Athletes are often busy and on the run.  Just as you plan out practices, strength and conditioning, I encourage all athletes to plan out their diet in advance.  Optimizing athletic performance using proper nutrition is essential.  According to Tavis Piatoly, RD, nutrition can be an athlete’s secret weapon by following four simple tips:

  • Develop a habit of eating frequently and planning out snacks and meals.
  • The slogan “Breakfast of Champions” is not a joke; breakfast is the basis of your day and the fuel you need to get your day started. Make time for a healthy breakfast, since your body has typically been without food for 10 or more hours and needs some energy to get going.  If you skip breakfast, it increases your chances of overeating later in the day. Planning […]
By |March 17th, 2015|Newsroom, Safety

Building on Balance: Ankle Stability

Ankle stability is important for all athletes, especially top girls. To be able to stand with one foot on the ground is one thing. But to be able to hold a stunt in the air by a partner/partners takes balancing to a whole new level. Building up the neuromuscular strength in your ankle is key.

Start by taking these small steps to improve single leg balance. You can start by standing on one leg while brushing your teeth or hair. Brushing your teeth and hair is something we all do at least once or twice a day and will also not take any more time out of your day. Try holding for 15-20 seconds, building on this simple balance task. Once you have mastered it the next step would be to balance on one leg while standing on a folded towel or pillow, creating an uneven surface. Once that step is mastered, try balancing with your eyes closed, on solid ground first. Then moving to an uneven surface with eyes closed. But always remember safety first if you ever feel like you are going to fall, stop, open your eyes, put your opposite foot down and regain control of your balance.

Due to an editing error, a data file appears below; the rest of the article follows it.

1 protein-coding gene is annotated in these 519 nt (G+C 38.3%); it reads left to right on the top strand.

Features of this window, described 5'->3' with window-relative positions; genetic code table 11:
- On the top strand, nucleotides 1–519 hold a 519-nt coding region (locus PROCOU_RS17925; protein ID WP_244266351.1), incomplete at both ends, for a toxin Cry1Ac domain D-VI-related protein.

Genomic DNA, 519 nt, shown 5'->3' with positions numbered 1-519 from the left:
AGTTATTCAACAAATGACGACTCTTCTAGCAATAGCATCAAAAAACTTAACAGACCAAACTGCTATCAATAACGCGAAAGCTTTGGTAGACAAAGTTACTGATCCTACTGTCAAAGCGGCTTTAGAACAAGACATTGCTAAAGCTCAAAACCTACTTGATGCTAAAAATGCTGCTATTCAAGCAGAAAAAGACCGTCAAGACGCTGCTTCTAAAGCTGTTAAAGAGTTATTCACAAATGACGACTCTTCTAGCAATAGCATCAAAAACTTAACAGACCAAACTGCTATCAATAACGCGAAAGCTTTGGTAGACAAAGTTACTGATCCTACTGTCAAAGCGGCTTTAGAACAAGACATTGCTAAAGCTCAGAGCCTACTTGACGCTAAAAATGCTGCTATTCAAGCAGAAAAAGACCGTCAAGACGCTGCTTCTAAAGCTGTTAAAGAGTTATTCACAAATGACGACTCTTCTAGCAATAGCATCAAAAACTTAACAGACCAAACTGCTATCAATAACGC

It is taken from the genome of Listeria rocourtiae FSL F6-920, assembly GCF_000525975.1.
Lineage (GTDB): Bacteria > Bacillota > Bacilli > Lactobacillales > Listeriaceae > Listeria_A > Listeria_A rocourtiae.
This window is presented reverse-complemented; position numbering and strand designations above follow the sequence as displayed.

As we all know a goal of a top girl is to be able to do a series of stunts while in the air. There are a few ways to take balancing to the next level:

• Single leg ball pick ups- this helps if you have a prop like a small ball, pen or 5lb weight to pick up off the ground. To start stand on one foot, with prop slightly in front of you on the ground. You are going to bend at the hips […]